One morning I found her at breakfast upon dry bread and a little tea. I said to her, "Dame, Do not you like butter?" She answered, 'Yes, I like butter; but it is very dear, and I cannot afford it; but my Lord (so she usually spoke of him) takes care that I should have bread: it is very good, it is enough, and I

thank him for it.'

'Once when I called, she had a good many fowls and chickens about her. I said, "Dame, Are these all yours?"Not one of them, Sir: they belong to my neighbours; but they are accustomed to come to my door. I save all my crumbs and scraps for them. I love to feed them, for the sake of Him who made them.'

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"When I asked her, Are you not uneasy at being alone, now you are so old? (she was more than fourscore). Suppose you should be taken ill in the night, you have nobody to help you she replied, Do you think my Lord does not know that I am an old woman, and live by myself? I am not uneasy: I believe he will take care of me.' She once said to me, I believe my Lord will not permit me to die for want of food; but if such should be his pleasure, I hope I am willing. Perhaps I should

not find that so painful a death as many rich people feel, who live in great plenty. I am in his hands, and he will do what is right,' or to that purpose.

There were several genteel families upon the Green; and, as her general conduct was striking, and she had not been in the way of being marked with the stigma of Methodism, she was much respected. They often sent her a plate of victuals from their tables. At last, two ladies called on lier, and said, That they and some of their acquaintance had agreed to make her as easy as possible for her few remaining days; and asked her how much a year she would have. She said, "I am old, and live quite by myself; but I believe I could get a room in a house not far off (to which she pointed); if you will please to pay the rent of my room, and allow me tive pounds a year, it will suffice.' They offered to double it; but she declined, and said, Five pounds will be quite enough.'I knew both the ladies; and have no doubt but that, if she had asked thirty pounds per year, she might have had it.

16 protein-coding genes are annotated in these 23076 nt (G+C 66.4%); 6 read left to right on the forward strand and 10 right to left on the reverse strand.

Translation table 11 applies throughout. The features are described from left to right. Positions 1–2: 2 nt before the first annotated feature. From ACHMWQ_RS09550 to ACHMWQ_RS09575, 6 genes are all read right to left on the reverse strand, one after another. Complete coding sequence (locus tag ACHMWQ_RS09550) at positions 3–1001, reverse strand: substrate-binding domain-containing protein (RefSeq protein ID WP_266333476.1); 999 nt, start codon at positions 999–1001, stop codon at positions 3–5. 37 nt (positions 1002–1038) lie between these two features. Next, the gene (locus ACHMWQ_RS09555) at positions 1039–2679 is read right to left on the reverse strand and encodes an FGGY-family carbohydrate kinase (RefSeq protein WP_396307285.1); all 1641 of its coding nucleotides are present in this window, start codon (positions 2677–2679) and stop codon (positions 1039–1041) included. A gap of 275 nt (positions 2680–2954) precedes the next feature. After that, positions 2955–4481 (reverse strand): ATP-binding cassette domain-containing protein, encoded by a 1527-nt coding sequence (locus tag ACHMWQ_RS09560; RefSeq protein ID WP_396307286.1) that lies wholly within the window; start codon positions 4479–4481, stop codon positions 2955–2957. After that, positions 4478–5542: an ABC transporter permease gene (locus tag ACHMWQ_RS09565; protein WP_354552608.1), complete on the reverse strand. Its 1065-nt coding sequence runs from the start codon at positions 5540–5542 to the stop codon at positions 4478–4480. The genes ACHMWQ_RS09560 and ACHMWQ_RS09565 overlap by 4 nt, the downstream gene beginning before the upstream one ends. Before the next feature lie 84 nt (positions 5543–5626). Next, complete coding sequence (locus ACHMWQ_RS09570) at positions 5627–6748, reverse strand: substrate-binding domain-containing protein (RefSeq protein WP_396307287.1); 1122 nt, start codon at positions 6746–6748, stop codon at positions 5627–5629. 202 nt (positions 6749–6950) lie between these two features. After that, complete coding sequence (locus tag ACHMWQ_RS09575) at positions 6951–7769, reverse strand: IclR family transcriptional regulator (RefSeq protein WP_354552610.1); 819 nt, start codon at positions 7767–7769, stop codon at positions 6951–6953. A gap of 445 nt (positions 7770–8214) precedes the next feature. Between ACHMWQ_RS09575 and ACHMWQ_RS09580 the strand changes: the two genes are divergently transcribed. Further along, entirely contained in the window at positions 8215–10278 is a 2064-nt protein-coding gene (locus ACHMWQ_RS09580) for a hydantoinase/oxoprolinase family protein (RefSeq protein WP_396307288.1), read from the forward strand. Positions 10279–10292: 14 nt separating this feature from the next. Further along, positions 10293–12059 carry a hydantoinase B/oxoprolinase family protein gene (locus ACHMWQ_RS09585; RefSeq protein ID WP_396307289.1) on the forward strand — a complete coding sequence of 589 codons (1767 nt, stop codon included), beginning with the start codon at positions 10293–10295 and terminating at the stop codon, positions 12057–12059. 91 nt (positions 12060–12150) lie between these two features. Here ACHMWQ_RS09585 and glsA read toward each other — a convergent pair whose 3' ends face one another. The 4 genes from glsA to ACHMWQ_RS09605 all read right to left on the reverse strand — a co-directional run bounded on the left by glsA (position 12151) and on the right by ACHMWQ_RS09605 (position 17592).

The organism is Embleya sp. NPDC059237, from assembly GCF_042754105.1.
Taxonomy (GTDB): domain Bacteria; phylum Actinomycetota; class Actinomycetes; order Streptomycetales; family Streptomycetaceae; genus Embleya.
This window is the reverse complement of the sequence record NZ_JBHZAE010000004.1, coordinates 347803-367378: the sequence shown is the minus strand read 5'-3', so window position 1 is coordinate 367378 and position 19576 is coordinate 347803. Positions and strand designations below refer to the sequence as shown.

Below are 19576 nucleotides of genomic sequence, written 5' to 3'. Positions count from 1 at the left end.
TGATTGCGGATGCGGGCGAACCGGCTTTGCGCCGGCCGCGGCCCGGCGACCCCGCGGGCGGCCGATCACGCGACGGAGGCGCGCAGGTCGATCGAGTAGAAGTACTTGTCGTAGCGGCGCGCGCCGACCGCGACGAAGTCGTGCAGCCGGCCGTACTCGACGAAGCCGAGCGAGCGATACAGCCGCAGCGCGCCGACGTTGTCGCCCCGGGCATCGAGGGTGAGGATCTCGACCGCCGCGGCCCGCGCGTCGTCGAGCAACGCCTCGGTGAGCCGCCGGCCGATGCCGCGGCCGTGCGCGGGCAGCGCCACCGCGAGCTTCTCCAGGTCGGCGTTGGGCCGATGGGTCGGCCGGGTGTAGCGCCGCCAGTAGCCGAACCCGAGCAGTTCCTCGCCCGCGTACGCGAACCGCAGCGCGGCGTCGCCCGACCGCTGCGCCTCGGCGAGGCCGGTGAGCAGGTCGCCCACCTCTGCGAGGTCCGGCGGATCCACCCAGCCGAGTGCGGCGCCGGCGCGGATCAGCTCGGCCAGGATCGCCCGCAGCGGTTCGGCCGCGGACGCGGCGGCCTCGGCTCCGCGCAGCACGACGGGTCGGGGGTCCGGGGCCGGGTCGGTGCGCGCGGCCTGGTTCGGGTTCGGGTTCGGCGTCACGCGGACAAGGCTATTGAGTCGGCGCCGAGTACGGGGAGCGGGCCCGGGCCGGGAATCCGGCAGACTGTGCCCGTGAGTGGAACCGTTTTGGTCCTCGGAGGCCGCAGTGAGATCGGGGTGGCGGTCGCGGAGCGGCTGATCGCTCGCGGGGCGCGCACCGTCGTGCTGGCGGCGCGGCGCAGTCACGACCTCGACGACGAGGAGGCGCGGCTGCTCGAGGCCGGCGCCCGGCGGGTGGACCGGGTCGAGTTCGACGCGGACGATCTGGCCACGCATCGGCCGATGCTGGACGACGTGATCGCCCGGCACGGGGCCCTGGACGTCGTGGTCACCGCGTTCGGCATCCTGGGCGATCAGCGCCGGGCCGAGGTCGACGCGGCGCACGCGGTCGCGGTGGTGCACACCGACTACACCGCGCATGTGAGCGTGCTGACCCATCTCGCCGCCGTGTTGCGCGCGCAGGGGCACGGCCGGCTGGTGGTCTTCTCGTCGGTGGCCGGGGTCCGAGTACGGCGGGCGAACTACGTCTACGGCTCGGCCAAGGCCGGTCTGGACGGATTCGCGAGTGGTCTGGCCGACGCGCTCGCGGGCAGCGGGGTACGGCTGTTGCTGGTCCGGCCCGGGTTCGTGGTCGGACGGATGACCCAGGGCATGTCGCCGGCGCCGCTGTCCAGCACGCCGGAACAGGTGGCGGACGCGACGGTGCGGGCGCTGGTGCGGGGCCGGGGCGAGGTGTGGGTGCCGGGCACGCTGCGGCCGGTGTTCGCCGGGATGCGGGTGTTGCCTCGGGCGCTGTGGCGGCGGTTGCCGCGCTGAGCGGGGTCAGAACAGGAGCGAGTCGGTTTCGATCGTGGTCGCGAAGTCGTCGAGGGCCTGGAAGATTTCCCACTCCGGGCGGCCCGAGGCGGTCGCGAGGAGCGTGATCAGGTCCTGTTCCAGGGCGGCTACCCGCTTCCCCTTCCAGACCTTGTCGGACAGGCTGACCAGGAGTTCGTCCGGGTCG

She did not live long after her removal into her new lodging. She went to bed one night in usual health, and was found dead in the morning. She seemed to have died in her sleep, for there was no appearance of any struggle, nor any feature in her countenance ruffled. Thus she died alone at last; for, though there were several people in the house ready and willing to assist her, she needed no help from them. Such care did the great Lord, who humbles himself to notice the worship of angels, take of a poor old woman, who was enabled to put her trust in bim, and to acquiesce in his dispensations.

'I believe it is now forty years since she exchanged Earth for Heaven. I cannot pretend, at this distance of time, to per fect accuracy in recording all her expressions, though several of them affected me so much at the time, that they were deeply impressed upon my memory; and, I believe, you have them from me verbatim, as I had them from her own mouth. However, you may depend upon it, that the substance of what I have written is strictly true. Much more I could have added, if my memory did not fail me.'

Sir,

CONGREGATIONAL LIBRARIES.

To the Editor.

I REG leave to suggest, through the medium of your Magazine, whether evangelical knowledge might not be considerably promoted, by the establishment of Free Circulating Libraries, in different situations of the metropolis, and in every town and village? These institutions, it should seem, would

XVIII.

D